This Post is an extract from the USA Financial Crime Threat Assessment 2022 by FCN which can be found HERE: A PDF of this post can be found HERE: FCN:US:HRC:PBD:08:2022
The following is a review of whether the US should be regarded as a high risk country, including the opinion of Financial Crime News, and includes extracts and information from its comprehensive USA Threat Assessment 2022. The TA was produced to provide a digestible, condensed and thought-provoking summary of US ML/TF/FC and PF threats and responses for financial crime fighters to use.
1.1 Introduction: Whether due to its economic size, population, wealth, levels & breadth of international trade or its importance as both a financial centre as well as the US dollar as a global currency, the US is considered to be a ML centre, with hundreds of billions of dollars in financial crimes generated domestically each year.
The highest threats (as per the NRA in 2019) were tax, social and customs fraud, drug trafficking as well as scams and theft. The terrorist financing threat was also considered high. These are followed by human trafficking, corruption and breaches of probity. According to the FATF Report published last month, France was described as having a “robust sophisticated framework to fight money laundering and terrorist financing,” and that efforts have “obtained very good results, depriving criminals of considerable amounts.” On both technical compliance and effectiveness, France is favourably rated (joint first place on effectiveness with the UK).
When looking through a balanced lens, the FATF’s propensity to overweighting the response and underweighting the threat results in France looking like it’s doing much better than it probably is.
The FCN Financial Crime Country Dashboard for Japan is now available. To download the Japan Financial Crime Country Dashboard click HERE: Japan dashboard May 22 Pbd
Japan is rated overall as “Moderate” risk, scoring 50/100 for financial crime by FCN. Threats are rated “Moderate” at 58/100 & Responses “Moderate” at 42 /100 & trend “Neutral”.
Japan has exceptionally low crime rates, regularly placed in the top 10 safest countries, with crime rates falling for the last 2 decades and corruption at very low levels. As such whilst applying the UNODC estimate of 3.6% of GDP would suggest around US$180 billion in criminal proceeds, other estimates for Japan even put the figure at just US$15.4 billion or 0.3% of GDP. With just 750,000 crimes registered in 2019, Japanese police managed to make an arrest in 40% of these cases.
The Financial Crime Country Dashboard for Saudi Arabia is now available. To download the Saudi Arabia Financial Crime Country Dashboard click HERE: Saudi Dashboard pbd 6 May 3
Saudi Arabia is rated overall as “Moderate” risk, scoring 50/100 for financial crime by FCN. Threats are rated “Moderate” at 50/100 & Responses “Moderate” at 50/100 & trend “Neutral”.
Overall proceeds of crime generated in KSA are estimated to be approx US$12 – US$32 billion, which is consistent with KSAs risk profile and the KSA NRAs for ML & TF in 2017. Main Proceeds-generating crimes in KSA are drug trafficking, corruption, piracy of products and customs smuggling. Between 70 – 80% of domestic proceeds of crime are estimated to flow out of the kingdom, with KSA neighbours being the most significant likely destinations.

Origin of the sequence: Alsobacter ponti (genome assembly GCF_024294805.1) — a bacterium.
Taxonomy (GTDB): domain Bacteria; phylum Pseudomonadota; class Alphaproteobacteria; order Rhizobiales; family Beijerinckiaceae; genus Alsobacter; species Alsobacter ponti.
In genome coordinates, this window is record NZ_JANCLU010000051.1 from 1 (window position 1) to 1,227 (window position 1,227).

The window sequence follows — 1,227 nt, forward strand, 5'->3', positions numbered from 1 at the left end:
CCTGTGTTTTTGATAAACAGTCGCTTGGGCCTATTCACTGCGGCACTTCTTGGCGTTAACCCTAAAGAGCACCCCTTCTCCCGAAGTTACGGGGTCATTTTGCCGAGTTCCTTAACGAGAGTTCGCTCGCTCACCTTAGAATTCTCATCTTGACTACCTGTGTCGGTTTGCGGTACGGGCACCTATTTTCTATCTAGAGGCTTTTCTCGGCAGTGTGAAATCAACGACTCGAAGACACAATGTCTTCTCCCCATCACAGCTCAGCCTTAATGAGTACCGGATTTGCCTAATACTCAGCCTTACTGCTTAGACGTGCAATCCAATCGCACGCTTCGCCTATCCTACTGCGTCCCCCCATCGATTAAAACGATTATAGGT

The Threat Lens – Putting the FC Threat back into the AML/CTF Risk Assessment by FCN, MOX & Oliver Wyman
Financial Institutions risk-based AML/CTF programmes are designed around a comprehensive risk assessment, based on a decade old model focused on compliance risk which, in turn, acts as a proxy for financial crime risk. This model is becoming less fit for purpose as National Risk Assessments identify specific threats and National Priorities begin to direct enhanced action against these particular threats. It is also potentially ill suited for financial institutions (FIs) with smaller and less complex businesses who may lack dedicated risk assessment teams.
Today FIs find themselves exposed to a more diverse and complicated set of criminal threats, with the threat landscape continuing to evolve as criminal activities proliferate and money laundering techniques expand.
That’s why Financial Crime News partnered with Mox a Hong Kong based digital bank (part of the Stan Chart Family) and Oliver Wyman to pilot a new approach taking FCN’s comprehensive Country Threat Assessment on Hong Kong and applying it to MOX’s business and through OW and MOX’s FCC Teams generating inherent risk and controls effectiveness views that focus on specific financial crime risks.
Russia has gamed the anti financial crime system to pursue its own interests, despite being a mix of autocratic, corrupt and criminal enterprise – with action by the ineternational community slow on targeting financial crime, even now – which should change.
In this article, Russia’s actions and the international community’s inaction are summarised focussing on and hoping to learn the lessons on how to be more effective in future in fighting financial crime.
By John Cusack – The Editor Financial Crime News.
To Download as a PDF Click HERE: Russia and Financial Crime April 2022 PBD 6
In March 2000, Vladimir Putin was elected Russian President, just 7 months after becoming Prime Minister, and just a few months as interim President following the shock resignation of Boris Yeltsin Russia’s first post independent President, following the collapse of the Soviet Union (1) just a decade earlier.